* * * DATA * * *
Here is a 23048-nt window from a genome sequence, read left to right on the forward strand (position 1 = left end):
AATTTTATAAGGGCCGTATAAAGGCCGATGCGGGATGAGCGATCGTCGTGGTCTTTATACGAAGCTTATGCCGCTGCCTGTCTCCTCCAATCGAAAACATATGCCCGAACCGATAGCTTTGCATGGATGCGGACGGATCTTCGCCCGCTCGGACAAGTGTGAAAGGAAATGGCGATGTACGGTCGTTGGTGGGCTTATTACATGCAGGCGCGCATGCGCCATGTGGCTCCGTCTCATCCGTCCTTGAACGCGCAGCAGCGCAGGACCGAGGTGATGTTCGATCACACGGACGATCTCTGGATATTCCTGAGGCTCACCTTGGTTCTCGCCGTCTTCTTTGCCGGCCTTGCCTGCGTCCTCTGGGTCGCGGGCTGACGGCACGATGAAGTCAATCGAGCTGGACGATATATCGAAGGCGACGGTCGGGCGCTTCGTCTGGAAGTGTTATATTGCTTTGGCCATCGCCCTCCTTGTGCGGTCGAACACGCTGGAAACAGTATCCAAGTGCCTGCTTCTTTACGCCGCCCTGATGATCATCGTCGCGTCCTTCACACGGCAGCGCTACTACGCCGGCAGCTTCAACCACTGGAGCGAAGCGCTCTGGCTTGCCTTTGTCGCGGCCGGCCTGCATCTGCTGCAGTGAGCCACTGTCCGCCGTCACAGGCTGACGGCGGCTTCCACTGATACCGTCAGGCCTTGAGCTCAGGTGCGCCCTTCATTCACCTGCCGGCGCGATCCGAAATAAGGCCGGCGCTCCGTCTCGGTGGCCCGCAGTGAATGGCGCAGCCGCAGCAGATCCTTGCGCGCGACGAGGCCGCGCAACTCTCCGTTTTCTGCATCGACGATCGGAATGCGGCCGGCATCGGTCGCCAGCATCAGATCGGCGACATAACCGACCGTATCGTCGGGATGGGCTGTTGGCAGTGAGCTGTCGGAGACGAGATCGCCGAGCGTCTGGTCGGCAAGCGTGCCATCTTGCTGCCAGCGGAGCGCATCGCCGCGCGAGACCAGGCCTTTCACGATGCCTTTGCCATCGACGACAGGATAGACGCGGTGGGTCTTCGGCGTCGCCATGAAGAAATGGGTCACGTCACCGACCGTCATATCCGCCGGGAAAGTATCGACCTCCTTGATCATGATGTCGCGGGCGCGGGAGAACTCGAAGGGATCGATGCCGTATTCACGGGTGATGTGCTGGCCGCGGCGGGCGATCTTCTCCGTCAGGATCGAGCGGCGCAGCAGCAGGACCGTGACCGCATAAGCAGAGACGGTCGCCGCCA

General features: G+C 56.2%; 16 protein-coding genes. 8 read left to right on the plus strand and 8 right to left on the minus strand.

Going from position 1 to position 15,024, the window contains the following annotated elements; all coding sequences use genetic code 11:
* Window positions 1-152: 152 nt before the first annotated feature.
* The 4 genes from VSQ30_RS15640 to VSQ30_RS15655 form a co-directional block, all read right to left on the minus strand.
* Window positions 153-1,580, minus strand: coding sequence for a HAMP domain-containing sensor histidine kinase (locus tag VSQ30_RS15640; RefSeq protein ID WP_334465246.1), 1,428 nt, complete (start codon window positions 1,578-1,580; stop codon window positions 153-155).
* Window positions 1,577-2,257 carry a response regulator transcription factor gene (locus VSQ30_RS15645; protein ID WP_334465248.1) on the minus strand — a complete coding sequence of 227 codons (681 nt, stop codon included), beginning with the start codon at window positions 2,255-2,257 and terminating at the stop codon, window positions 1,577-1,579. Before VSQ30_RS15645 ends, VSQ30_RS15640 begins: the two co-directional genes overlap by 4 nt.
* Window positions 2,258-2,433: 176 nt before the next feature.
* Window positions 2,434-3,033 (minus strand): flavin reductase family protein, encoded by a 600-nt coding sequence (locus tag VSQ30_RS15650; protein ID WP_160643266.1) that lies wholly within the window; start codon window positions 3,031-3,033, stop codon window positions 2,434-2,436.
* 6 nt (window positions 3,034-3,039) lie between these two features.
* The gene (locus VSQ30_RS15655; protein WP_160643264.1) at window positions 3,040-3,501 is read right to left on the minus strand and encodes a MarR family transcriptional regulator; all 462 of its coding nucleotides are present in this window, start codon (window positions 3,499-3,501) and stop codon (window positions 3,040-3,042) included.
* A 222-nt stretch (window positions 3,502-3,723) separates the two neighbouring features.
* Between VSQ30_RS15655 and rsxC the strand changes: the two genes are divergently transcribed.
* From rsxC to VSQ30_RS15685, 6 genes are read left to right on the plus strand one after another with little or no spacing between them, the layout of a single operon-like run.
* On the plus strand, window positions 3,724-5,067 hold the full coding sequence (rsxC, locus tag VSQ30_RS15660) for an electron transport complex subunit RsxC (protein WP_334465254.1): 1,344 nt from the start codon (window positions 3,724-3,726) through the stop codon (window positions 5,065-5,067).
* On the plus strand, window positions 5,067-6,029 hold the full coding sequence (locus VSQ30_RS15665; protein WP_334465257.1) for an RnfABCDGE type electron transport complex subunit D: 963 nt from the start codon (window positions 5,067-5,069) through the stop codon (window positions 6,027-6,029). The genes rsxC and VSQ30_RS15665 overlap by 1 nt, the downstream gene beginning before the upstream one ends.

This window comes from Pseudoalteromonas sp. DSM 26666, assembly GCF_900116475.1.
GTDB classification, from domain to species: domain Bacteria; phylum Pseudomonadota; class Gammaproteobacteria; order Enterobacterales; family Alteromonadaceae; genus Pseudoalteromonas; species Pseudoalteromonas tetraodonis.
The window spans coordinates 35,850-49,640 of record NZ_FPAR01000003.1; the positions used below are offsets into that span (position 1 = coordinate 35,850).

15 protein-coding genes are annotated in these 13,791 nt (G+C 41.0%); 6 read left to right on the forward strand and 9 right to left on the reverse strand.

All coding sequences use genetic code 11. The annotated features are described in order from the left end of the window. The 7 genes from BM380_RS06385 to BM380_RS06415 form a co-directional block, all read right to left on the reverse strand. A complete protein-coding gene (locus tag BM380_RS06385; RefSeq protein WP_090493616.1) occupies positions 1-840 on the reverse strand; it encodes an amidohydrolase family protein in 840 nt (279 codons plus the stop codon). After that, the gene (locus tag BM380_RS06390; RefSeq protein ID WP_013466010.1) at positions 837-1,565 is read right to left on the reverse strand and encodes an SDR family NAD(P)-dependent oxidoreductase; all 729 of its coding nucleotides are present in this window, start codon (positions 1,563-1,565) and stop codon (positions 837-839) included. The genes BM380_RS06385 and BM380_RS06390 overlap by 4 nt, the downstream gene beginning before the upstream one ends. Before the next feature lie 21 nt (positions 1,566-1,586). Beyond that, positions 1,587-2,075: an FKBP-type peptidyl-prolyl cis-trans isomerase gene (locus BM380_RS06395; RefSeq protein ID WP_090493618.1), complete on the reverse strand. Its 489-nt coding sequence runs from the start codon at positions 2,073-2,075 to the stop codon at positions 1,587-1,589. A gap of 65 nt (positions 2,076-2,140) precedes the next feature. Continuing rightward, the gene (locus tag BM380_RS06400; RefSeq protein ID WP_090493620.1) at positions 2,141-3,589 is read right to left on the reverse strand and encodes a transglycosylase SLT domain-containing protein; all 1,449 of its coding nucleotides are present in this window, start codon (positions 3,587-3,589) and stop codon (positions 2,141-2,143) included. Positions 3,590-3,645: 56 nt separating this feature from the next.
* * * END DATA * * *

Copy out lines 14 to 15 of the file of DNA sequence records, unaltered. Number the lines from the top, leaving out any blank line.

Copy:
* Between VSQ30_RS15655 and rsxC the strand changes: the two genes are divergently transcribed.
* From rsxC to VSQ30_RS15685, 6 genes are read left to right on the plus strand one after another with little or no spacing between them, the layout of a single operon-like run.